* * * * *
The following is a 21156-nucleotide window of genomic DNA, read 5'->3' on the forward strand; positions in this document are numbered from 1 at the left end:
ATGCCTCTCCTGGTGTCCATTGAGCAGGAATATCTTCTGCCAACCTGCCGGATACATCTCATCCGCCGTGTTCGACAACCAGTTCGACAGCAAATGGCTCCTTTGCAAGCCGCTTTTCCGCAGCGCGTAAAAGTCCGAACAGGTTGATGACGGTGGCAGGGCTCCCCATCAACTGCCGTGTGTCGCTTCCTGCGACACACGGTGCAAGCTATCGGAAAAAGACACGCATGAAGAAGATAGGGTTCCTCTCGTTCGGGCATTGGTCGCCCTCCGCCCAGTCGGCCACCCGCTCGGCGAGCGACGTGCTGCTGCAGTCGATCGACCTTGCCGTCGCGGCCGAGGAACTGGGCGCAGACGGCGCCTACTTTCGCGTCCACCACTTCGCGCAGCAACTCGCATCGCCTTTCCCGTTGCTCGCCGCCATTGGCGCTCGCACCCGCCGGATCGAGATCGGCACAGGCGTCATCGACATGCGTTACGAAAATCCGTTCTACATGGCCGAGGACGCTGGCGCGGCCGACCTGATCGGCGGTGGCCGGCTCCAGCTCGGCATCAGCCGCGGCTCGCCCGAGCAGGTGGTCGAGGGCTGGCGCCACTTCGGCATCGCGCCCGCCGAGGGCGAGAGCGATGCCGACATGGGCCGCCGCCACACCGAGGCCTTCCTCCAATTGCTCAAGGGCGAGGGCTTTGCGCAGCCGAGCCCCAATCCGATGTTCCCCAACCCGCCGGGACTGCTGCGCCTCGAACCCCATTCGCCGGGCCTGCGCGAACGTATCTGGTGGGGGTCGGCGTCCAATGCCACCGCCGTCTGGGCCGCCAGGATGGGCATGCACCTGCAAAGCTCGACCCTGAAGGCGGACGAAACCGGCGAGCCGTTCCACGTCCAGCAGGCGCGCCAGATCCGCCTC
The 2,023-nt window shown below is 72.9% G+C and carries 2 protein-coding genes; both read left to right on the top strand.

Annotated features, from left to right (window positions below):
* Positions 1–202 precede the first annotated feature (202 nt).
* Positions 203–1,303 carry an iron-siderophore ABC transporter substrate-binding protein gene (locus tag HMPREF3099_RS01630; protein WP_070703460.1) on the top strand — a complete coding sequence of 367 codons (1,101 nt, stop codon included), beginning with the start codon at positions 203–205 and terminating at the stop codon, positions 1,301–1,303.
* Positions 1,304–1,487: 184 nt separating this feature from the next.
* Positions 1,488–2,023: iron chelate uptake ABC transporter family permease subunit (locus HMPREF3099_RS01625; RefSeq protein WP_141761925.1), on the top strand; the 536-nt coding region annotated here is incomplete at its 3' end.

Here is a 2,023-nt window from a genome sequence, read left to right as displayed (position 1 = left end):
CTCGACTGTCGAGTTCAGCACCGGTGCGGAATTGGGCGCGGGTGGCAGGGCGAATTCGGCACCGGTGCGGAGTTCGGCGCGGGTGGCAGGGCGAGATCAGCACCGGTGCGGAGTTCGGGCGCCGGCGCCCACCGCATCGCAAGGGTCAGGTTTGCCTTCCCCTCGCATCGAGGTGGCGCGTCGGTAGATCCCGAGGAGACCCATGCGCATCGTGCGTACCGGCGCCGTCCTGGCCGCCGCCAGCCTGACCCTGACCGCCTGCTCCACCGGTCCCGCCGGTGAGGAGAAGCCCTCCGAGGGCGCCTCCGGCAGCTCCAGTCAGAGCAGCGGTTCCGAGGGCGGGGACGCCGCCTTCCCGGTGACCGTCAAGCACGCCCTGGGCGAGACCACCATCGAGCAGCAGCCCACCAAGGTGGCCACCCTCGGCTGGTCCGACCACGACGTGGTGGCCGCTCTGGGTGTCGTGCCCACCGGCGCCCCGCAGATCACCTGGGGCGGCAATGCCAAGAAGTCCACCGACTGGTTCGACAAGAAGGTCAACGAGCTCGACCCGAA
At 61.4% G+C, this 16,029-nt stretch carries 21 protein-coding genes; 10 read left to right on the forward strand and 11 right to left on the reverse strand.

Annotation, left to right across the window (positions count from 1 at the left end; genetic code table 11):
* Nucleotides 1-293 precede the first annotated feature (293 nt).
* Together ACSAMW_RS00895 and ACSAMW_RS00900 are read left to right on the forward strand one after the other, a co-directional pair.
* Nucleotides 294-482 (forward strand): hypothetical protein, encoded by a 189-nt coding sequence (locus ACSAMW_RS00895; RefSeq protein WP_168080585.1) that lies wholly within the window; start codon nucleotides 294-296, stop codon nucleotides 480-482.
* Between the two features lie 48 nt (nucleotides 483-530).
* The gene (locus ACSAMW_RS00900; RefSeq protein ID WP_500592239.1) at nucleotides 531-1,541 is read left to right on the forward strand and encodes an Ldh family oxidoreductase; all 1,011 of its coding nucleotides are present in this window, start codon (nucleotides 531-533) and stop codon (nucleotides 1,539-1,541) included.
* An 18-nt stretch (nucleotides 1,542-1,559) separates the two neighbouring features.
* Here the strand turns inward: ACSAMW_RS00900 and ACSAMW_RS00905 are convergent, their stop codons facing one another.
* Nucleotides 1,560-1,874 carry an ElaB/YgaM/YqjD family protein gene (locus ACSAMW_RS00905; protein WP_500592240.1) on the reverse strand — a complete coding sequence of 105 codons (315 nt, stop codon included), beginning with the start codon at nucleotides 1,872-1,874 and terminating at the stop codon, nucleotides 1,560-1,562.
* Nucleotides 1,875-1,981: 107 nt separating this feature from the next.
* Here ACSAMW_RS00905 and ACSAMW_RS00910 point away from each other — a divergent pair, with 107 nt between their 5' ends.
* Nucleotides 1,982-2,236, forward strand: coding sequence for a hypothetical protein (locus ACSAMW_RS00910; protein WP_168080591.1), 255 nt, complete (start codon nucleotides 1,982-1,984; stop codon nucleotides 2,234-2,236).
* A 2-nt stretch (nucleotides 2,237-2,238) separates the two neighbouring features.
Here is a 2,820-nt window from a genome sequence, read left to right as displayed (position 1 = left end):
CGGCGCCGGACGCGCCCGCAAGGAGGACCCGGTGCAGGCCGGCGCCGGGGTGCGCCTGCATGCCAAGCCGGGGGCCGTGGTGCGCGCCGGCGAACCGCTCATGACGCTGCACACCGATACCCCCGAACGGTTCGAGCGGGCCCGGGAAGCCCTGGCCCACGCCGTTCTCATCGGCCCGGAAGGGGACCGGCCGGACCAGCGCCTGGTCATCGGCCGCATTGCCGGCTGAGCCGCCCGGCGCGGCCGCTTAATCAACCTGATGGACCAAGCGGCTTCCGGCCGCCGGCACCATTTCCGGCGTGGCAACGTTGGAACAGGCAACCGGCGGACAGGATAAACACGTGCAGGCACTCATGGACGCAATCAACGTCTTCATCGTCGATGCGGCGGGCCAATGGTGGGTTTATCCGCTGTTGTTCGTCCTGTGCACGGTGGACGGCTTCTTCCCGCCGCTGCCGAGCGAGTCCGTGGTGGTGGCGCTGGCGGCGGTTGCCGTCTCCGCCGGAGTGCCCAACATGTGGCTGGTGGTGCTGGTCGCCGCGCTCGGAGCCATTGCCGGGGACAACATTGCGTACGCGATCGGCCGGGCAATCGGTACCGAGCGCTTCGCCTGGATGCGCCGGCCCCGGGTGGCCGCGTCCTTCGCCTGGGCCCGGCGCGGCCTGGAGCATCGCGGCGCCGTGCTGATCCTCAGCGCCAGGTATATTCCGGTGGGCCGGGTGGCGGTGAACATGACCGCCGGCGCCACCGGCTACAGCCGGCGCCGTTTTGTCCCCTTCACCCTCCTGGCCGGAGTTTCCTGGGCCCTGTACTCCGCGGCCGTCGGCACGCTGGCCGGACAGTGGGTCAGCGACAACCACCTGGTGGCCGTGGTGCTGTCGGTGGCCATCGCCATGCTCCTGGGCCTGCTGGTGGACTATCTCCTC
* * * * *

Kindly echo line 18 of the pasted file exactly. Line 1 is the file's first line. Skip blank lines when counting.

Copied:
* An 18-nt stretch (nucleotides 1,542-1,559) separates the two neighbouring features.